Tuesday, September 24, 2013

Méhul - Symphony No.1 In G Minor

Étienne Méhul was a French composer at the time of the French Revolution and Napoleon. He was well-known in his time as an opera composer, and some have called him the first romantic composer. Méhul offered up his first symphony around 1809 in France. Critics were divided as to its worth, even the composer himself offered up an explanation:

"I understood all the dangers of my enterprise; I foresaw the cautious welcome that the music-lovers would give my symphonies. I plan to write new ones for next winter and shall try to write them... to accustom the public gradually to think that a Frenchman may follow Haydn and Mozart at a distance."

While audiences and critics of his time were mixed towards his symphonies, the audience and critics were impressed with Méhul's 1st Symphony in G minor when it was played by  the Leipzig Gewandhaus Orchestra conducted by Felix Mendelssohn in 1838.  Robert Schumann was in the audience and was quite taken with the symphony.

The 1st Symphony is in 4 movements :
I. Allegro - The movement begins in G minor with an agitated theme that is reminiscent of Mozart's initial theme in his 40th Symphony. There is a downward movement that occupies this first theme. The theme proceeds and leads to the second theme which is of a calmer nature. The second theme features something of a reversal in feeling as well as direction as the music move upward.   The development section expounds on fragments of the initial theme. The recapitulation begins, followed by a summing up by a coda of the main theme and the music returns to its downward movement as the music ends.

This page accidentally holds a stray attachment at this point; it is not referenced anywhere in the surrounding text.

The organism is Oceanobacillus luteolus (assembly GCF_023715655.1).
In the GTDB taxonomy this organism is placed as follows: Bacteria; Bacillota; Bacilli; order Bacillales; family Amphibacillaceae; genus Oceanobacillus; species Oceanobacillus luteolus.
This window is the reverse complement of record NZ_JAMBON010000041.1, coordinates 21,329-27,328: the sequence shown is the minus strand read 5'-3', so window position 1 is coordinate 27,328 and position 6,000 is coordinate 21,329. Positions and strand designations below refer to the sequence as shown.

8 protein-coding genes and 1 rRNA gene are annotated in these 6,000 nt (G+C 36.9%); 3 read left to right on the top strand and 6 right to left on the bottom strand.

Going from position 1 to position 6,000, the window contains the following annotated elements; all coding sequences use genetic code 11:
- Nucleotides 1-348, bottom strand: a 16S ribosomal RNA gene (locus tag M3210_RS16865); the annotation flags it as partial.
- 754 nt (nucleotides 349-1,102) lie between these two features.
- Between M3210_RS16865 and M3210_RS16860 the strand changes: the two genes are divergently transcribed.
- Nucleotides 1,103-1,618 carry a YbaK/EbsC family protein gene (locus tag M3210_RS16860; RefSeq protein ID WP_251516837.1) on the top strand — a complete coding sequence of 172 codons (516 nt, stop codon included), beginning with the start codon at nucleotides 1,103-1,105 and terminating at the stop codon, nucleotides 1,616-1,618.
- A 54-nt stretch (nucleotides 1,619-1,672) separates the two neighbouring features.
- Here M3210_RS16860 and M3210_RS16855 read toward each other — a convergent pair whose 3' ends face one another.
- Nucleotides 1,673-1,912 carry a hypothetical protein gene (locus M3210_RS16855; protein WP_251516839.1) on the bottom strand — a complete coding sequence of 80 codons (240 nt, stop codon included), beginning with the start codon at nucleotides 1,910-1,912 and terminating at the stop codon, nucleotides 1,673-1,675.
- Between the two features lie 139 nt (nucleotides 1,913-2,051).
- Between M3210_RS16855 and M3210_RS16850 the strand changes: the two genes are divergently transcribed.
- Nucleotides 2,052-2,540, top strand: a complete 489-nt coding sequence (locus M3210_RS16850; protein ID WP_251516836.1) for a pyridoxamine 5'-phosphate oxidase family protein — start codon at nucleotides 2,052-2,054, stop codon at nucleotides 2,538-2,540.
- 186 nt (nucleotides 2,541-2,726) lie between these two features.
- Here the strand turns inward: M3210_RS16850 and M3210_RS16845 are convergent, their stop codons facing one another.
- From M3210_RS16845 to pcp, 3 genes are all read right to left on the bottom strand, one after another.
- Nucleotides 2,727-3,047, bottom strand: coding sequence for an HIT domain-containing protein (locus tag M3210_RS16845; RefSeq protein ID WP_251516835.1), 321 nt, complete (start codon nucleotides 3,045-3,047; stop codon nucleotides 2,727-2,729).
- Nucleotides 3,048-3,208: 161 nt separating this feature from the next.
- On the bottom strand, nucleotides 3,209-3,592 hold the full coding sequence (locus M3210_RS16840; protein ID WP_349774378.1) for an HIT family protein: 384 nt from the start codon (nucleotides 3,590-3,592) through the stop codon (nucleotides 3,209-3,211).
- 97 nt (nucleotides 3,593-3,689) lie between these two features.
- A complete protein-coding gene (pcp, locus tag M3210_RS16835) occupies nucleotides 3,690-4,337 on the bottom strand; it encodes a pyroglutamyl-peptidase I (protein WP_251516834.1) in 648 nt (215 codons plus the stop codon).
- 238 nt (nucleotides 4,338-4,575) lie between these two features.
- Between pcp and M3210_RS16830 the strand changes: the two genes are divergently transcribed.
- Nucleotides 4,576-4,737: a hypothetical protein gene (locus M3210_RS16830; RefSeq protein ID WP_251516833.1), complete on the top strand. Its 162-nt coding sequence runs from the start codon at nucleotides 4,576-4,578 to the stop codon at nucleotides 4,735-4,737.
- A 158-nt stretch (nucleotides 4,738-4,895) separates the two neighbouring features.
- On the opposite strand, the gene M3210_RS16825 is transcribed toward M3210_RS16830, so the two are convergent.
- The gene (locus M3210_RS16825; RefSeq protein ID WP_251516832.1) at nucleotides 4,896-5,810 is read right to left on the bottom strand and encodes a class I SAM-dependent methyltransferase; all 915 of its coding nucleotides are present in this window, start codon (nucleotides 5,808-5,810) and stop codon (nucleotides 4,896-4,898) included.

II. Andante -  A set of variations, music that strolls in contrast to the proceeding dramatics of the first movement. Méhul's theme is a French Chants de Noël (Christmas Carol).

III. Menuet : Allegro moderato -  Pizzicato strings play the theme quietly. The trio is louder and has the strings play with the bow. This movement impressed Schumann considerably. After praising the symphony in general, Schumann writes:

"A remarkable feature too, was the similarity of the scherzo (to the scherzo of Beethoven's 5th Symphony), and in such a striking way that there must have been a remembrance on one side or the other; I am not able to determine on which, since I do not know the year of birth of the Méhul."

As both Beethoven's 5th Symphony and Méhul's 1st Symphony were being composed in 1808, there is no possibility that either composer heard each other's work.

IV. Final : Allegro agitato -  A final movement that again reminds Schumann of Beethoven's 5th, this time the first movement. Méhul builds the movement from a short rhythmic motive with a personalized sense of sonata form. The composer goes far afield with key changes in the development section, the symphony continues in its restless and intense manner until the final chord.

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